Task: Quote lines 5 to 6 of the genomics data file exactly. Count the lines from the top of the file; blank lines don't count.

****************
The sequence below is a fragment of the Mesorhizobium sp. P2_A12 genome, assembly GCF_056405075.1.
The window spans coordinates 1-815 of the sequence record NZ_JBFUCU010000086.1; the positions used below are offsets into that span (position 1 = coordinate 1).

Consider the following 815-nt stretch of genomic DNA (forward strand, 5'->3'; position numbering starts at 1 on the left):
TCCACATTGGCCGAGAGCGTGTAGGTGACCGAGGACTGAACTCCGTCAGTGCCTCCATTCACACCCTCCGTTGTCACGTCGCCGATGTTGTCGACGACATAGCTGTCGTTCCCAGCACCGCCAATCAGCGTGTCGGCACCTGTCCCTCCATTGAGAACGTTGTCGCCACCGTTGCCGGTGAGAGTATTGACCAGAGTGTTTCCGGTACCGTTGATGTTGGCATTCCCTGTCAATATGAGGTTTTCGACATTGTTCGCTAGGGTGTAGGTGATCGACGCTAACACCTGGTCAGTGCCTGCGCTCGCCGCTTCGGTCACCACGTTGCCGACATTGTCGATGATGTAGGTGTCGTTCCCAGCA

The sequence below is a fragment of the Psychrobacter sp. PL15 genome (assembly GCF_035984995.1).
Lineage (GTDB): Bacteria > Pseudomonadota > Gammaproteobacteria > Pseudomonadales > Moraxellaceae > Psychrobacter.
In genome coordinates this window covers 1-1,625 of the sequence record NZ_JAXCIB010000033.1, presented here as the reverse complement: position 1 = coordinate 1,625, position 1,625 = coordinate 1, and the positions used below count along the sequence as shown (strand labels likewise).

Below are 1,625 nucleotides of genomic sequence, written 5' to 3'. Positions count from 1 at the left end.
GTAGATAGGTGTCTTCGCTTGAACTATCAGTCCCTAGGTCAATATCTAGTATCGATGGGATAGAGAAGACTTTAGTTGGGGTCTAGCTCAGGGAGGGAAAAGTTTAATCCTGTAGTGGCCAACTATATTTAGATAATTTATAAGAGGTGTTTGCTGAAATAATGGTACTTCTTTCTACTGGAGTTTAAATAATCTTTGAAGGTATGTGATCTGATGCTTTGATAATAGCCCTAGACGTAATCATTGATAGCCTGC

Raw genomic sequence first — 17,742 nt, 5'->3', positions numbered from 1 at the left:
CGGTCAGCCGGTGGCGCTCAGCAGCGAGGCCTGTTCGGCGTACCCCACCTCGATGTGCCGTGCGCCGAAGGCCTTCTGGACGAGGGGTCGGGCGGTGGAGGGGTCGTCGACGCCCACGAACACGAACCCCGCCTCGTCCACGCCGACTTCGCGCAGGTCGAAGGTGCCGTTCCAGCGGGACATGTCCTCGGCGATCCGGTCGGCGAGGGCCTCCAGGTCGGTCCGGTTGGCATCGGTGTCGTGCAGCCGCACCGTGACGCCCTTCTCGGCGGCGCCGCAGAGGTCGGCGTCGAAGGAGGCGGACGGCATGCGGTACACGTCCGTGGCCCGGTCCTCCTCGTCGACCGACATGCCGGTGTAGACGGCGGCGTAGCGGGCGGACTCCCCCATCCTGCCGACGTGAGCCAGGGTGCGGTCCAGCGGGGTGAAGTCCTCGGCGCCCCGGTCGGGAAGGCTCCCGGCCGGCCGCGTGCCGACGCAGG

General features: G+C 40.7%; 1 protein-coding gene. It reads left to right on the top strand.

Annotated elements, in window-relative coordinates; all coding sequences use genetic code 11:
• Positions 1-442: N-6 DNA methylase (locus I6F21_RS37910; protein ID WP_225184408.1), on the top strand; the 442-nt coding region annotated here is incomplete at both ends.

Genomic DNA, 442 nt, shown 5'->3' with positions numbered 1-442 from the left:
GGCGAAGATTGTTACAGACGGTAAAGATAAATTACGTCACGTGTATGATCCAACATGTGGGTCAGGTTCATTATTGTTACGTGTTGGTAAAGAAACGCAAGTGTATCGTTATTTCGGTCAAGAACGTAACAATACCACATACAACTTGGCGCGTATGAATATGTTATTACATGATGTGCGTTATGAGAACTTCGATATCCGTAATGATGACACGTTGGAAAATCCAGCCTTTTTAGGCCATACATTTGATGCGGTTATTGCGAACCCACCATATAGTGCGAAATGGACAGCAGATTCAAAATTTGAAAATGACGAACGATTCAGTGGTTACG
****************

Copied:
The sequence below is a fragment of the Psychrobacter sp. PL15 genome (assembly GCF_035984995.1).
Lineage (GTDB): Bacteria > Pseudomonadota > Gammaproteobacteria > Pseudomonadales > Moraxellaceae > Psychrobacter.